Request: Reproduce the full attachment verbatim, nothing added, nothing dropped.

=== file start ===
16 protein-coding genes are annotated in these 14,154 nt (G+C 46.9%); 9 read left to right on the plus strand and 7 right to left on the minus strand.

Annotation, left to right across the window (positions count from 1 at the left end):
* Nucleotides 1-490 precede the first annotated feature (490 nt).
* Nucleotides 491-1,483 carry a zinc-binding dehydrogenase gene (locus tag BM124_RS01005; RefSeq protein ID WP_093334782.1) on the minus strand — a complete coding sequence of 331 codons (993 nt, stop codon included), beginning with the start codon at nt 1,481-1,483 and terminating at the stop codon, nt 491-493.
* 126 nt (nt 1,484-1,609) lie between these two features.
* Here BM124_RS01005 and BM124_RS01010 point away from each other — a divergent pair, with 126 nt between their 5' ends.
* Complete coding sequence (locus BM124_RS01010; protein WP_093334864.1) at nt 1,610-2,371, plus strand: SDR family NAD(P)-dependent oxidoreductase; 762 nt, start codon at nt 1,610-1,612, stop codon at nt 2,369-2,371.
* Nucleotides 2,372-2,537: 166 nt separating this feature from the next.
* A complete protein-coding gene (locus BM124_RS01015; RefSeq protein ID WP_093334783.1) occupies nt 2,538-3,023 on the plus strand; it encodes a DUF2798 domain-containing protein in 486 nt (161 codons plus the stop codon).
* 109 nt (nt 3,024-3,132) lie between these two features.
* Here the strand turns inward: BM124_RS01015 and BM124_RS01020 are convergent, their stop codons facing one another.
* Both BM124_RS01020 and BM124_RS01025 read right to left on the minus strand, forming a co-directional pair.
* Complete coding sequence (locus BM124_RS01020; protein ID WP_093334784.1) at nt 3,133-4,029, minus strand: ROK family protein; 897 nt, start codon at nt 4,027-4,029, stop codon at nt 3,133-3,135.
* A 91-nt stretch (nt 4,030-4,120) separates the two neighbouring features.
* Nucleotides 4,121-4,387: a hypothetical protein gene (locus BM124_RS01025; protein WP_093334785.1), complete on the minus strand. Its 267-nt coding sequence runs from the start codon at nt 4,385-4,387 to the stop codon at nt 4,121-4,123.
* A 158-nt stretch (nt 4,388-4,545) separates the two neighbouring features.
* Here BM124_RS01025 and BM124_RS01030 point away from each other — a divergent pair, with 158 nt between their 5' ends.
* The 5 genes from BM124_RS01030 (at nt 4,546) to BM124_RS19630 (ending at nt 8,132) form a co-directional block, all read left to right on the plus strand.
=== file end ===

16 protein-coding genes are annotated in these 14,154 nt (G+C 46.9%); 9 read left to right on the plus strand and 7 right to left on the minus strand.

Annotation, left to right across the window (positions count from 1 at the left end):
* Nucleotides 1-490 precede the first annotated feature (490 nt).
* Nucleotides 491-1,483 carry a zinc-binding dehydrogenase gene (locus tag BM124_RS01005; RefSeq protein ID WP_093334782.1) on the minus strand — a complete coding sequence of 331 codons (993 nt, stop codon included), beginning with the start codon at nt 1,481-1,483 and terminating at the stop codon, nt 491-493.
* 126 nt (nt 1,484-1,609) lie between these two features.
* Here BM124_RS01005 and BM124_RS01010 point away from each other — a divergent pair, with 126 nt between their 5' ends.
* Complete coding sequence (locus BM124_RS01010; protein WP_093334864.1) at nt 1,610-2,371, plus strand: SDR family NAD(P)-dependent oxidoreductase; 762 nt, start codon at nt 1,610-1,612, stop codon at nt 2,369-2,371.
* Nucleotides 2,372-2,537: 166 nt separating this feature from the next.
* A complete protein-coding gene (locus BM124_RS01015; RefSeq protein ID WP_093334783.1) occupies nt 2,538-3,023 on the plus strand; it encodes a DUF2798 domain-containing protein in 486 nt (161 codons plus the stop codon).
* 109 nt (nt 3,024-3,132) lie between these two features.
* Here the strand turns inward: BM124_RS01015 and BM124_RS01020 are convergent, their stop codons facing one another.
* Both BM124_RS01020 and BM124_RS01025 read right to left on the minus strand, forming a co-directional pair.
* Complete coding sequence (locus BM124_RS01020; protein ID WP_093334784.1) at nt 3,133-4,029, minus strand: ROK family protein; 897 nt, start codon at nt 4,027-4,029, stop codon at nt 3,133-3,135.
* A 91-nt stretch (nt 4,030-4,120) separates the two neighbouring features.
* Nucleotides 4,121-4,387: a hypothetical protein gene (locus BM124_RS01025; protein WP_093334785.1), complete on the minus strand. Its 267-nt coding sequence runs from the start codon at nt 4,385-4,387 to the stop codon at nt 4,121-4,123.
* A 158-nt stretch (nt 4,388-4,545) separates the two neighbouring features.
* Here BM124_RS01025 and BM124_RS01030 point away from each other — a divergent pair, with 158 nt between their 5' ends.
* The 5 genes from BM124_RS01030 (at nt 4,546) to BM124_RS19630 (ending at nt 8,132) form a co-directional block, all read left to right on the plus strand.